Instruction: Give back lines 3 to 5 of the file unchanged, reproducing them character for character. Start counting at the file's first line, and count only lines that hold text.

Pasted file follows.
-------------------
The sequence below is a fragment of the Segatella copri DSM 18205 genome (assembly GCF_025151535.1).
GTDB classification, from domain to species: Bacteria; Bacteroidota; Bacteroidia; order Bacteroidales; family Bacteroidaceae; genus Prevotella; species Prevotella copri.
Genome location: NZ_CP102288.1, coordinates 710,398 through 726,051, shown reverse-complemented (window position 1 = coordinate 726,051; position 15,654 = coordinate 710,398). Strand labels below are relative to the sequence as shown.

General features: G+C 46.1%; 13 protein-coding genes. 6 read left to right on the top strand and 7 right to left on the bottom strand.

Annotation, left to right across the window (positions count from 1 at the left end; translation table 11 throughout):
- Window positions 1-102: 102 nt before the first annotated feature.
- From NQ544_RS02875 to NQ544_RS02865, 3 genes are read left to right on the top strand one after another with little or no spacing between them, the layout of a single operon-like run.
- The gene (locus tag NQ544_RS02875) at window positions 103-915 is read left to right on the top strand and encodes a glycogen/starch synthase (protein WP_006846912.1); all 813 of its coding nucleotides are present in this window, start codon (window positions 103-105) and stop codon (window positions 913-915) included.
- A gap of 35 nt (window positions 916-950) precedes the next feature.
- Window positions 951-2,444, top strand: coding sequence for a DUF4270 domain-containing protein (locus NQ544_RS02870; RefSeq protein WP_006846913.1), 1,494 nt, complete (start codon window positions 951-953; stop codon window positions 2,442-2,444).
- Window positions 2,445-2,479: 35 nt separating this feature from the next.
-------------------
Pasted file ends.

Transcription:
Genome location: NZ_CP102288.1, coordinates 710,398 through 726,051, shown reverse-complemented (window position 1 = coordinate 726,051; position 15,654 = coordinate 710,398). Strand labels below are relative to the sequence as shown.

General features: G+C 46.1%; 13 protein-coding genes. 6 read left to right on the top strand and 7 right to left on the bottom strand.

Annotation, left to right across the window (positions count from 1 at the left end; translation table 11 throughout):